Thursday, October 17, 2013

Vernacular Signs

Oh, the charm of a hand-painted sign made by someone who doesn't know much about drawing letters. In contrast with the careful process that would be used by a professional sign painter, these so-called "vernacular" signs have enthusiasm and character, but not exactly the kind of professionalism that silently assures the viewer of a good experience at the business.

Even when they don't start out with a message that's more threatening than welcoming....

...they can make you wonder about the quality of the goods inside:

(I have to say, this is my all-time favorite vernacular sign. It's so bright and cheerful, just trying so hard to be noticed. And the letter shapes are insane.)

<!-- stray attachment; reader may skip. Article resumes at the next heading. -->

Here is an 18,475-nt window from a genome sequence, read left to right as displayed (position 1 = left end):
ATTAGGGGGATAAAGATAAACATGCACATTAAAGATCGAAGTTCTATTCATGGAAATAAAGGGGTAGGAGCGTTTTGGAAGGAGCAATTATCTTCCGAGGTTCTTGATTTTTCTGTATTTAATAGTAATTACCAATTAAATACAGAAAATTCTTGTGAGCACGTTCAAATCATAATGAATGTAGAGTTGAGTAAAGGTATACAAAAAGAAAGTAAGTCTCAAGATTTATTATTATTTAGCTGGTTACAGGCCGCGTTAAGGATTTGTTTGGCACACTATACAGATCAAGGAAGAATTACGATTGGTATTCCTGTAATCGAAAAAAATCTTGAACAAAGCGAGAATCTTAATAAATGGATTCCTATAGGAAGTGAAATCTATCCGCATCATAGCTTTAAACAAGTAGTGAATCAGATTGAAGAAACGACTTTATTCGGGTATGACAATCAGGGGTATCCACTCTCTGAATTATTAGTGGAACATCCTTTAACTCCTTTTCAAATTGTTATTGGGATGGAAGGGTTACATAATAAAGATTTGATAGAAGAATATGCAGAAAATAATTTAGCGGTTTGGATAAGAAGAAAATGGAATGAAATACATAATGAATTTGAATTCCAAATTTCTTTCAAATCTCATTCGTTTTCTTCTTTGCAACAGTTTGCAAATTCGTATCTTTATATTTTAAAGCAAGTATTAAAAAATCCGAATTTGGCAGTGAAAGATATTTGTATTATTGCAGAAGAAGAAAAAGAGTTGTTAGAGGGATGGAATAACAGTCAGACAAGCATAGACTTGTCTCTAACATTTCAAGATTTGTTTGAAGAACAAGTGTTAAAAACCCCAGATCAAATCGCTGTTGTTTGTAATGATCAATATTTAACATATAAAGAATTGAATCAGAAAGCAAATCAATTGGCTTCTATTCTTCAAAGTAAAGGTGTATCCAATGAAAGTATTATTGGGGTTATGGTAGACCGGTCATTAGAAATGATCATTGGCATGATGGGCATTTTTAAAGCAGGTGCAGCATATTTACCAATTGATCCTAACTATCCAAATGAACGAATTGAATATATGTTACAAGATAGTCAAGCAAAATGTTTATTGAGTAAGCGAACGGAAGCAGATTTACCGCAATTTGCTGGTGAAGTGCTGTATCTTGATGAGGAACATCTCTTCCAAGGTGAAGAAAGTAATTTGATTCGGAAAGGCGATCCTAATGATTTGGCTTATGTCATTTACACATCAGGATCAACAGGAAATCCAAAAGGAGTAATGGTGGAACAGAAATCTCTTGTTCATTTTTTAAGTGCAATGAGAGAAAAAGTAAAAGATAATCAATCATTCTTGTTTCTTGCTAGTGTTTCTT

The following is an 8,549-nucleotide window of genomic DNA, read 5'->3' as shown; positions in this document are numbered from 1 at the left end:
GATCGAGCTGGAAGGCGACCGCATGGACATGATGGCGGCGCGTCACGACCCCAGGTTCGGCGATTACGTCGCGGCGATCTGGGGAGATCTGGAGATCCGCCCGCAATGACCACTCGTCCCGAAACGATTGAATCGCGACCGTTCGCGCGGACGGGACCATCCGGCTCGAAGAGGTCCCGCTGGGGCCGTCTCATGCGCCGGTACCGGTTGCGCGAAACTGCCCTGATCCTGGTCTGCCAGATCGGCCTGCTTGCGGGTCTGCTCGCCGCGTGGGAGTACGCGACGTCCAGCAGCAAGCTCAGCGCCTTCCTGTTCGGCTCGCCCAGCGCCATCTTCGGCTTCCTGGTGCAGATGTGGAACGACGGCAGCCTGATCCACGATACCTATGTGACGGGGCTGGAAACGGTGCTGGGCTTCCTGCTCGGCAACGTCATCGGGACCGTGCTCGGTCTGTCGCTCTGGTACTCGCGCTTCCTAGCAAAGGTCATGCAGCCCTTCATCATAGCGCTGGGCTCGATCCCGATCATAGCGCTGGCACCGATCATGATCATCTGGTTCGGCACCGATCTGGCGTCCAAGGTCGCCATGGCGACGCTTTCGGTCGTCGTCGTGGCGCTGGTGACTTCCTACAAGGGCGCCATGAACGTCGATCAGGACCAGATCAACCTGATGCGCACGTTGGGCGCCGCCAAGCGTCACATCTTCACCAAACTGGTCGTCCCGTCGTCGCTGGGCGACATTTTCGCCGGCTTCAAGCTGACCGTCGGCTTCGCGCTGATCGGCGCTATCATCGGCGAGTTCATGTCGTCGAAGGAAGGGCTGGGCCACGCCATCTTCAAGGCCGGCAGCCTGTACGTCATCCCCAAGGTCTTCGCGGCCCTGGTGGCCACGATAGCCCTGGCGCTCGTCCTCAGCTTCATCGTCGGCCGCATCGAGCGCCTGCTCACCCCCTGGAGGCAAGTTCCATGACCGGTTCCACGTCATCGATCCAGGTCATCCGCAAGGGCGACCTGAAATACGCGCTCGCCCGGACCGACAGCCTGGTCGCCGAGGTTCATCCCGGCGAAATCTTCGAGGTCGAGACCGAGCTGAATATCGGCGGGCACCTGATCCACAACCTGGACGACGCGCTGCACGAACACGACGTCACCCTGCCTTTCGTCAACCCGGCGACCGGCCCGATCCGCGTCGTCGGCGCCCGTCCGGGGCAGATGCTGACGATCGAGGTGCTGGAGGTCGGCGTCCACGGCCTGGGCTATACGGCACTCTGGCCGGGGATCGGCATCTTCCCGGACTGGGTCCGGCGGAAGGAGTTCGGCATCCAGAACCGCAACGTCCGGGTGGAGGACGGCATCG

I especially love how the back of this sign includes yellow paint on the support uprights, as if that will help them blend into the sign so the reader won't notice them:

But the painter sometimes forgot that camouflage was the concept and continued the yellow paint almost to the ground.

Some vernacular signs clearly took a lot of work, and while they don't look professional, they manage to communicate the kind of care the business owners bring to their work:

This sign has raised wooden letters, each painted and attached to the sign board.


The signs are from Lyndale Avenue at about 27th Street in South Minneapolis, University Avenue at Dale Street in Saint Paul, and University Avenue near Lexington in Saint Paul.


Update: Looks like you could try to sell these signs for some money if you were as silly as the people who run this vintage sign shop in Chicago.

No comments: